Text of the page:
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Two new Fremont venues bring an alternative to the alternative

Louis Prima Jr. and the Witnesses perform at the Fremont Country Club at 601 Fremont St. PHOTO: BILL HUGHESBuy Photo
Louis Prima Jr. and the Witnesses perform at the Fremont Country Club at 601 Fremont St. PHOTO: BILL HUGHES

The Griffin didn’t open with a red carpet. Insert Coins didn’t invite celebrity impersonators or Mini Me to its opening. And Beauty Bar likely didn’t introduce itself with a Vegas lounge band.

But Fremont Country Club did all those things on March 6, when the delayed, 1,000-capacity concert spot attached to the already open Backstage Bar & Billiards officially joined the parade of venues on Fremont Street. Before anyone had ever entered the building, the message was sent: We’re doing things a little differently over here.

FCC co-owner Carlos “Big Daddy” Adley nearly said as much at the Backstage door four nights later. Though he had a hipster-friendly headliner (The Warlocks) playing his bar that night, his demeanor and appearance was decidedly less self-conscious than nearly anyone else standing on Fremont Street that night. His Dodgers ballcap tipped off his Hollywood roots, and his hospitality hearkened back to old-school Vegas (a notable contrast to the stone-faced doormen guarding Commonwealth behind ropes right across the street).

Adley’s come-as-you-are venues are the logical conclusion of the great Fremont East Entertainment District expansion. With only so many indie kids to go around downtown’s growing spate of urban lounges and Pabst-friendly bars, the ultimate success of the area depends on its allure to mainstream Las Vegas, and these complementary music rooms appeal to that demographic more than any other venue near it. Their presence not only rounds out the nightlife experience on Fremont Street, but brings the revitalized thoroughfare closer to being the Vegas answer to Austin, Texas’ beloved Sixth Street, an unparalleled avenue of live venues and watering holes that thrives on variety.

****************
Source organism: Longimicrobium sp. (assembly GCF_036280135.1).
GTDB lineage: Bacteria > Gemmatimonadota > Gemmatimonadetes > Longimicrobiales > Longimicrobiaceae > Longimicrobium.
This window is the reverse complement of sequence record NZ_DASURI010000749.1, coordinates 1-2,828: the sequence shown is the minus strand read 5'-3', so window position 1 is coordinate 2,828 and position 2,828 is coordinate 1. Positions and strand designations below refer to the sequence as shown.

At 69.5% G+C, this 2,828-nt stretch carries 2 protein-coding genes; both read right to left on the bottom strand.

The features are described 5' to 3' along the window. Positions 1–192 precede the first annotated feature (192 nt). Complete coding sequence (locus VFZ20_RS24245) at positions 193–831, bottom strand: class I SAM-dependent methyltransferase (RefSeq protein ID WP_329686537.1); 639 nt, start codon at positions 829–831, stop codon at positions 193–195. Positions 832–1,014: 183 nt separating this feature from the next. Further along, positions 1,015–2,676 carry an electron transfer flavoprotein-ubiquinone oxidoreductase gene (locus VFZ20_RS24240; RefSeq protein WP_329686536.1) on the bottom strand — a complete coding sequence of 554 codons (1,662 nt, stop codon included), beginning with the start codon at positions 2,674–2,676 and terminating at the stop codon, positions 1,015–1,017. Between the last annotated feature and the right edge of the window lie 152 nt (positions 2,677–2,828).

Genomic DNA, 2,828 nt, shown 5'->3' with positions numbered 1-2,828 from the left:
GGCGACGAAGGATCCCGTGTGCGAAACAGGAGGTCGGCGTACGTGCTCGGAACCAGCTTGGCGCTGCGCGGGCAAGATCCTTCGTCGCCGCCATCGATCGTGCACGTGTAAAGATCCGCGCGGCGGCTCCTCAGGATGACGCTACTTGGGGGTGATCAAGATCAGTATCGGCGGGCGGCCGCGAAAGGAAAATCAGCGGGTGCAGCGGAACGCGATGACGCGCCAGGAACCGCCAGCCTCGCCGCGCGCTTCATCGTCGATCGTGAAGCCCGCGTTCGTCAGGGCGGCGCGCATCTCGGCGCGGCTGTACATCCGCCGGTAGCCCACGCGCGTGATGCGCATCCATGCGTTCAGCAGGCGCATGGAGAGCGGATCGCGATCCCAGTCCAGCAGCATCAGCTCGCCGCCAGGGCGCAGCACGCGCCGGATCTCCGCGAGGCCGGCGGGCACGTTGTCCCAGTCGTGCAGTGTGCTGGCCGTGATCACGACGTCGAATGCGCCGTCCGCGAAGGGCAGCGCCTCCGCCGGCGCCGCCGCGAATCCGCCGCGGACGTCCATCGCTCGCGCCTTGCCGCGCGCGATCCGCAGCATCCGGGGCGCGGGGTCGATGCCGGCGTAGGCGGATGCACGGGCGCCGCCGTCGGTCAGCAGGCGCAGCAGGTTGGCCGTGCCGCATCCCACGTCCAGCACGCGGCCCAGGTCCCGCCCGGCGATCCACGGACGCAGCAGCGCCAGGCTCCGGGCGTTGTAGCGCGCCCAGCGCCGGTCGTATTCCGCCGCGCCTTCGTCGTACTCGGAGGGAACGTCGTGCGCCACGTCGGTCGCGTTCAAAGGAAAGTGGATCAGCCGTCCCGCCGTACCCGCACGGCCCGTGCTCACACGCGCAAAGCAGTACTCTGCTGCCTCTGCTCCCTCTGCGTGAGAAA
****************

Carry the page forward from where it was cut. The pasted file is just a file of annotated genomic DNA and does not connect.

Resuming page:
Fremont Country Club is the largest music venue on Fremont, an 8,300-square-foot, 800-person capacity room decorated with crushed velvet, cow print, horse sculptures and giant horseshoes, and antler chandeliers. It’s a clash of styles that still screams Vegas kitsch, which was amplified with Louis Prima Jr. and The Witnesses’ high-energy swing/rock set on opening night.

And despite the presence of pillars in the middle of the main floor, the space feels large. “It’s the big room for bands who don’t want to play a shit hole but can’t play the Strip,” says Adley. FCC’s upcoming calendar bears that out, boasting bands (Alkaline Trio, Escape the Fate, Streetlight Manifesto) that could fill a club but not sell out House of Blues. Also: Though the venue has a bar, it’s licensed for all-ages shows, which means the younger set important to downtown’s future can finally rock out on Fremont.

While that venue is expressly for concerts, Backstage is the hangout. In fact, Adley says he nixed his original plans to open the two spots simultaneously once Backstage was complete because he was impatient for “a place to shoot pool and drink.” On any given night, patrons can play some blue-felt eight-ball under black lights while a DJ pumps bro-friendly rock and hip-hop chestnuts (with the occasional Coachella anthem thrown in for the cool kids).

For live events, one of the pool tables is moved and the DJ booth gives way to a proper stage set-up. During the March 10 Warlocks performance, the band tested out the PA with a four-guitar jam (including former Warlocks/Pandas member Bobby Martinez). What had me initially reaching for my earplugs turned into an orchestra of fuzzbox euphony, projected through what might be the best sound system I’ve ever heard downtown.

That will appeal to serious music fans who might’ve otherwise written off the place. Its ostentatiousness and welcoming vibe — and that of its big-brother venue next door — will lure in everyone else. Fremont Country Club and Backstage Bar & Billiards 601 Fremont St., 382-2227,